“We will go develop what’s necessary and in fact we’ll probably over develop a little bit because we’re making fairly firm commitments to our customers and we absolutely are committed to meeting those under our contracts.

“The gas is out there,” Gibson said, “but it’s not just lying around the warehouse.”

Two-pronged strategy

Barnes said it is really a two-pronged investment strategy: identifying “a reserve base that we can continue to market” with some investments “geared more towards reserve definition” and the “just-in-time delivery ... focused on developing deliverability as supply meets the market.”

The goal, Barnes said, “is not to have a lot of investment waiting for the market to develop our deliverability.”

But whether gas is needed for the Donlin Creek mine or other possibilities, “we know we need to start getting a line of sight on reserves.”

Gibson said Hilcorp’s objective is contracts through 2017 “with all those interested in buying gas from Hilcorp so they can plan their business rationally for the next several years and we can plan our business rationally over the next several years and everybody can kind of sleep at night and go about their regular day jobs without their hair on fire because there’s a lot of concern and fear, frankly, in regard to where we are in the Cook Inlet on natural gas supplies.”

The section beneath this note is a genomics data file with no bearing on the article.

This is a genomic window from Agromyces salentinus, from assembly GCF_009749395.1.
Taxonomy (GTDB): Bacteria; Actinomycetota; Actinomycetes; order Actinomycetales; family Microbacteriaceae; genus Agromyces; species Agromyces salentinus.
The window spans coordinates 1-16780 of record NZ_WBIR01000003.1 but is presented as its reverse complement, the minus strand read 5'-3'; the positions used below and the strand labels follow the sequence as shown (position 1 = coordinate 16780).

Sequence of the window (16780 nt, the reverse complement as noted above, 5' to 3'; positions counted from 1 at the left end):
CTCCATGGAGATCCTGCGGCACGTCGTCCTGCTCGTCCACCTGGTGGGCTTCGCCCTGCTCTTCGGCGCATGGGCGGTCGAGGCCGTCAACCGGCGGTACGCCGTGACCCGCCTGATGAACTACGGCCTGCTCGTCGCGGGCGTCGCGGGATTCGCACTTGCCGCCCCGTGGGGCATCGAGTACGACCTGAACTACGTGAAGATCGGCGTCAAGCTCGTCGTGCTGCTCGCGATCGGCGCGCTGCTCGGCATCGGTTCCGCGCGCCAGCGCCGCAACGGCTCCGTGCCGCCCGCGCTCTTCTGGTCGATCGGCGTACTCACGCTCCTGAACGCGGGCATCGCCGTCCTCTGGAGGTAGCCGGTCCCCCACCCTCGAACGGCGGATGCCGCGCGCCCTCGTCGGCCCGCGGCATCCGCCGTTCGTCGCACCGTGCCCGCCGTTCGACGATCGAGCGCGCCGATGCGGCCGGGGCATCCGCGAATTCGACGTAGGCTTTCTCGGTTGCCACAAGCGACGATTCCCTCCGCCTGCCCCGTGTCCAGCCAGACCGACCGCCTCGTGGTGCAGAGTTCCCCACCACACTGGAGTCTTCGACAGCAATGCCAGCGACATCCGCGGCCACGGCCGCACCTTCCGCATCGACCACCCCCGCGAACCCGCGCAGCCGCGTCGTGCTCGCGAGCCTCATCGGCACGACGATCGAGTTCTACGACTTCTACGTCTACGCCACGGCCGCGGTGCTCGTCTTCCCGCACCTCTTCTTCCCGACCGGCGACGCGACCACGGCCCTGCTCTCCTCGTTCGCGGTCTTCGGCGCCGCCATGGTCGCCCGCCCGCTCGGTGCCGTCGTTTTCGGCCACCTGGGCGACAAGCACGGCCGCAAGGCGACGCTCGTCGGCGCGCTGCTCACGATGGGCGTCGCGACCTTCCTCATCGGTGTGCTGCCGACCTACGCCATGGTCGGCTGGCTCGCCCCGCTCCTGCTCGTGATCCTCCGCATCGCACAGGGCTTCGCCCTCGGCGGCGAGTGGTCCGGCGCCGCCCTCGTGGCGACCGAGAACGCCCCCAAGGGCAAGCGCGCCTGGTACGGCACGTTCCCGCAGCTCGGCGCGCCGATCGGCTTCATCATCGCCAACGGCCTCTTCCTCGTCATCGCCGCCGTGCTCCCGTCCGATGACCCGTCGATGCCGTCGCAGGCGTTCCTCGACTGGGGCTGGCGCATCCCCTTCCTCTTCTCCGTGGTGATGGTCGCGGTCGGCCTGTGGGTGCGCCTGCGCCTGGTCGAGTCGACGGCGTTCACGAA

Hilcorp wants to turn the gas it finds into revenue, but it also wants it customers “to make rational decisions about how they need to plan their long-term business so that they don’t feel like they need to pull the trigger on something that may be irreversible today and they’ve got line of sight on how and when they need to make critical decisions in regard to the long-term future.”

Gibson said Hilcorp is “currently in discussions with buyers and everybody who’s interested is getting as much of our time as they would like.”

Petroleum News - Phone: 1-907 522-9469 - Fax: 1-907 522-9583
[email protected] --- http://www.petroleumnews.com ---

Copyright Petroleum Newspapers of Alaska, LLC (Petroleum News)(PNA)©2013 All rights reserved. The content of this article and web site may not be copied, replaced, distributed, published, displayed or transferred in any form or by any means except with the prior written permission of Petroleum Newspapers of Alaska, LLC (Petroleum News)(PNA). Copyright infringement is a violation of federal law subject to criminal and civil penalties.